Have you been told that your car is a lemon? That means it has a serious flaw that needs to be fixed. Lemon law can seem overwhelming if you’ve just started learning what you need to do to have your vehicle repaired. You might even be tempted to ignore the problem entirely.
Getting a lemon fixed is important, though, and it doesn’t have to be complicated. Keep reading to learn what it means if your vehicle is a lemon, why you should always get lemons fixed, and how to simplify the claim process to get your car repaired, replaced, or refunded as quickly as possible.
What Does It Mean If Your Car Is a Lemon?
Some people take pride in driving “beaters,” or old cars in moderate or poor condition that they keep running by themselves. Lemons aren’t beaters, though. A lemon is a car with a manufacturing defect that impacts its use somehow. Lemons aren’t well-used cars showing signs of age; they’re defective, usually new vehicles that the manufacturer didn’t build correctly.
According to California law, a car is a lemon if:
- It’s under warranty, either from the manufacturer or from a used car dealership
- It has a significant defect caused by the manufacturer that affects its safety, utility, or value
- The manufacturer has failed to repair the defect in a “reasonable number” of attempts, or the vehicle has spent more than 30 days in the shop for manufacturer defects.
- The defect was noticed within the first 18 months or 18,000 miles of purchase.
By definition, lemon flaws aren’t your fault as the owner. Under California law, they are the fault of the manufacturer. That means the manufacturer is responsible for fixing the problem at no cost or otherwise living up to its warranty promises by replacing or refunding the vehicle.
If you suspect your car has a manufacturing defect, you must attempt to get it fixed as quickly as possible. If you don’t allow the manufacturer to try to repair it, your car may never meet the official definition of a lemon. You’ll be responsible for any repairs your vehicle needs to remain safe and drivable instead. That’s not the only risk of failing to get your potential lemon repaired, either.
The Risks of Keeping Unrepaired Lemons
Some owners take the path of least resistance and ignore the issues with their vehicles. However, that’s not smart or safe. If your car is a lemon, that means it was built with a flaw that affects its:
- Safety: Defects that impact how safe the vehicle is to drive, usually involving core systems or safety features like the transmission, brakes, or airbags.
- Utility: Flaws that impact how the car can be used, such as ignition flaws that prevent the vehicle from turning on or anti-theft features that prevent owners from unlocking it.
- Value: Problems that may not affect the vehicle’s safety or utility but impact its value as an investment, such as peeling paint, flaking leather, or leaking doors.
If you think your car is a lemon, you must get the manufacturer to repair, replace, or refund it, or you could be in danger. Continuing to drive lemons as-is leads to three significant risks:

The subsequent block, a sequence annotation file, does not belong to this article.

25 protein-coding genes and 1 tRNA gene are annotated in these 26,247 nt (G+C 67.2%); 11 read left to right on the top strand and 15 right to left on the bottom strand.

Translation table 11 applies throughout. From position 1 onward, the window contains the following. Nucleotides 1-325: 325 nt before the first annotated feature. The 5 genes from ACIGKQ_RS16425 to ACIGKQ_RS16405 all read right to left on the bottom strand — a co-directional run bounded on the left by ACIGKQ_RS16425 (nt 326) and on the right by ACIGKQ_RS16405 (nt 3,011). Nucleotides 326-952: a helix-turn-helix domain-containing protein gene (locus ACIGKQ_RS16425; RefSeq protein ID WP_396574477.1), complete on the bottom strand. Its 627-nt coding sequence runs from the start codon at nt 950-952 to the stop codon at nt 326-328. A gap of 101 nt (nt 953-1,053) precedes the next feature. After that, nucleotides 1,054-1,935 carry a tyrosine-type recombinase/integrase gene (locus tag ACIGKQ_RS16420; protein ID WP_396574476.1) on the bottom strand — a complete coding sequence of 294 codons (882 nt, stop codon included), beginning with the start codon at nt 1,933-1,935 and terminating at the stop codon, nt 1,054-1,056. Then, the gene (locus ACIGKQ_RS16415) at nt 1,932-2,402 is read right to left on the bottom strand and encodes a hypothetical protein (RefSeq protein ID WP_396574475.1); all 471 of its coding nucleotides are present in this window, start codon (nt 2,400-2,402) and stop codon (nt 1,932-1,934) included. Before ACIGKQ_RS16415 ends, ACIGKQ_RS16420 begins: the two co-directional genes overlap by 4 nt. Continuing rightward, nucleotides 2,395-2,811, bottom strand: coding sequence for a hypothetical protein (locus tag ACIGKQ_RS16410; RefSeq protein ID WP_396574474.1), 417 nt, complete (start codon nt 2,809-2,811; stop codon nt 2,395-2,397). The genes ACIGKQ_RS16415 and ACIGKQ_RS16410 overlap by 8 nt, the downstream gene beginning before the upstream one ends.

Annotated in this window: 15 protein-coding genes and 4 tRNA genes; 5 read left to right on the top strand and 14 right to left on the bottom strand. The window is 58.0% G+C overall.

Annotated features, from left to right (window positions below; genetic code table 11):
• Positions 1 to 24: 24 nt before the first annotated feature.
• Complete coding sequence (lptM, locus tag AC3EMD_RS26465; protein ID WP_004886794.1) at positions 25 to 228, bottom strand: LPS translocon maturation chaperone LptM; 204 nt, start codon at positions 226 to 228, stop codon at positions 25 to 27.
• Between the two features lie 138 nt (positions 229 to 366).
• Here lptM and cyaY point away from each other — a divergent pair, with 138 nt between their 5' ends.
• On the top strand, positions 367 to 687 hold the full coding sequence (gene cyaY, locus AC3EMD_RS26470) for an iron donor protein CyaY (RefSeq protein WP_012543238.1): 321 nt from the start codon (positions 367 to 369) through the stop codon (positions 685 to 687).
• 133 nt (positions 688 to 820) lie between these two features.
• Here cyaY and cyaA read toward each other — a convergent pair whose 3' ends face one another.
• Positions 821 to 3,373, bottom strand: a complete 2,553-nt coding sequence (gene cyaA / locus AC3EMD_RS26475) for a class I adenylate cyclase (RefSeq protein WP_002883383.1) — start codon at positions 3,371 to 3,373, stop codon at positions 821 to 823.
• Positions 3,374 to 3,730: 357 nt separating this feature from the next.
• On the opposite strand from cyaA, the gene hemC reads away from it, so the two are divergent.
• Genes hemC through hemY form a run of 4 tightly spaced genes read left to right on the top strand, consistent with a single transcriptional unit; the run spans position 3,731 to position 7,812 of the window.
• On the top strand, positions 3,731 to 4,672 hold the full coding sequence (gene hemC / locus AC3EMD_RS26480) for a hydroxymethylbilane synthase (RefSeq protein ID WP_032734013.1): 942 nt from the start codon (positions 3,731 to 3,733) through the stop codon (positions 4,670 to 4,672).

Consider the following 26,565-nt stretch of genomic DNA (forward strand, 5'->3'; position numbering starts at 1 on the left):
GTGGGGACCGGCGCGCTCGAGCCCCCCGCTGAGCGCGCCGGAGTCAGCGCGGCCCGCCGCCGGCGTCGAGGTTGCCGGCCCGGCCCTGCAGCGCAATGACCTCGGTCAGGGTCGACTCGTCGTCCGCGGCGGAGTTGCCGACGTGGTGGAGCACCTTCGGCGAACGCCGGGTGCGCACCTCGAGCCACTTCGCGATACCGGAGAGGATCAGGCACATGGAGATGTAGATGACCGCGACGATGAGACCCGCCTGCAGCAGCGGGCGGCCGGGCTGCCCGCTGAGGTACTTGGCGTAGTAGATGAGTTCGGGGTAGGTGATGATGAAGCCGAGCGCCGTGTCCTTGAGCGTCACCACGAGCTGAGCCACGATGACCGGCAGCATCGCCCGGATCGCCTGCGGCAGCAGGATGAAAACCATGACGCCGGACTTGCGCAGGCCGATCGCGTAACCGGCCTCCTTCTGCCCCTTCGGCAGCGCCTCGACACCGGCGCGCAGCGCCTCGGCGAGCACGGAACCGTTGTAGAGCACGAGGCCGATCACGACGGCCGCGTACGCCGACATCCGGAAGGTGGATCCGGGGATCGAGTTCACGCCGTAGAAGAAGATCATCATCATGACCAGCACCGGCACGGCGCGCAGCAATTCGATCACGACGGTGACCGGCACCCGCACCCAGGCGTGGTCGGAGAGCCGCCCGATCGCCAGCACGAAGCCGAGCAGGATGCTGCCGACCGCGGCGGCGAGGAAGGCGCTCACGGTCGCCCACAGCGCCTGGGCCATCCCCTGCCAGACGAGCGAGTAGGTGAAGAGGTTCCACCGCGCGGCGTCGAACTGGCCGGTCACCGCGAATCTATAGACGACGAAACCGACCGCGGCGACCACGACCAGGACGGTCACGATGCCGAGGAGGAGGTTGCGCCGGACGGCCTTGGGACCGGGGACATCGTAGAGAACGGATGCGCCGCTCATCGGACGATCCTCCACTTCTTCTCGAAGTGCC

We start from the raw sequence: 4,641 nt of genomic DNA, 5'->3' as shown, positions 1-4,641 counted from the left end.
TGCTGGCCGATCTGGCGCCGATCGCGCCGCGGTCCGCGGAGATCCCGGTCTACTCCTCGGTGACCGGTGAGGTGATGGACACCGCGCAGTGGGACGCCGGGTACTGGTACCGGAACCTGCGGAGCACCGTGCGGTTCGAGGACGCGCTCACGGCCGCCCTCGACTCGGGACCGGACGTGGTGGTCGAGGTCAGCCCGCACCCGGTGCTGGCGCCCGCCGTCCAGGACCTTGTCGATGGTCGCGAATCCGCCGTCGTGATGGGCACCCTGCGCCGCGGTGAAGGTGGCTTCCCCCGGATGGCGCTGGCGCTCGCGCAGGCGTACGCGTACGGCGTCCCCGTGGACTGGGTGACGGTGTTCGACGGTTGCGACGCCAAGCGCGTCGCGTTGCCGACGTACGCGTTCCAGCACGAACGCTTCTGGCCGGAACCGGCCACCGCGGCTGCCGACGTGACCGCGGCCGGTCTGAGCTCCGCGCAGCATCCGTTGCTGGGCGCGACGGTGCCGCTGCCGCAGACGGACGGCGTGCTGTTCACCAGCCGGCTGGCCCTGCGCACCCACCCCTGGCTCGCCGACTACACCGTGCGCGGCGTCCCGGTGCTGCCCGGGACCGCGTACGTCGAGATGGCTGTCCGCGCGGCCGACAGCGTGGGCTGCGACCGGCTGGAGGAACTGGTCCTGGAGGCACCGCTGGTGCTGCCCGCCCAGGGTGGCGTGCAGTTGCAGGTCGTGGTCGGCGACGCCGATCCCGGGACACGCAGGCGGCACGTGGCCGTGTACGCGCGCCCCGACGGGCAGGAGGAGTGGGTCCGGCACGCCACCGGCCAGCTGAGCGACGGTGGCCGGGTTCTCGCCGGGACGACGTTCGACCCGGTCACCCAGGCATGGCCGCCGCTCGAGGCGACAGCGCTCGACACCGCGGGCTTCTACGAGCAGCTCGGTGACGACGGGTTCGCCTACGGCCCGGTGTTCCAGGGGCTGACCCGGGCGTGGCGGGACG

Potential for Dangerous Accidents
The most obvious risk of driving these vehicles is the potential for accidents. If your vehicle’s flaws make it difficult to control or prone to sudden failures, then continuing to drive it unrepaired puts you and everyone else on the road in danger. For instance, driving a vehicle that tends to automatically turn on the emergency brakes on the highway for no reason is likely to get you rear-ended at the very least.
Depending on the accident, you may even be considered at fault. Suppose you know about a dangerous flaw in your vehicle and don’t get it fixed before continuing to drive it. In that case, insurance companies may argue that you’re partially responsible for any damages that result from an accident.
Possible Additional Flaws
If your vehicle has one manufacturing defect, there may be more than you don’t know about. Many flaws can cause cascading problems. That’s why you shouldn’t ignore seemingly “minor” defects. A leaky gasket can lead to corrosion in other parts of the engine, and peeling paint can lead to significant unseen rust.
These problems will only worsen if you own a potential lemon and don’t pursue proper repairs. If you ignore a minor flaw and it spirals into larger issues, you’ll need to fight harder to get the manufacturer to repair everything under warranty.
Significantly Reduced Resale Value
Since a lemon is a car that’s still under warranty, you have a limited period to get issues fixed. In most cases, you have until the end of the warranty period to get the manufacturer or warranty issuer to respond to your claims. If that deadline passes and your car is still unsafe or otherwise damaged, you could lose a significant investment.
Manufacturer issues are a serious drain on your car’s value. After all, there are plenty of used cars on the market that don’t have serious manufacturer flaws. Most people will prefer to buy one of those vehicles instead of one with defects. If you don’t get the issues fixed before the warranty expires, your ability to resell your car and recoup your investment. If you still have a loan, you could even end up “underwater,” owing more on your car than it’s worth.
Make the Most of Your Lemon’s Warranty
So, what are you supposed to do if you think your car’s a lemon? The best option is to reach out to experienced California lemon law attorneys for help. The experts at Johnson & Buxton can help you figure out your options for getting it fixed for good.
If your car is still under warranty, you don’t have to accept that it has dangerous flaws. California lemon laws give you the right to request that the manufacturer repair, replace, or refund your vehicle, depending on the issue. See if you qualify, then schedule your consultation to discuss your situation and learn what to do next.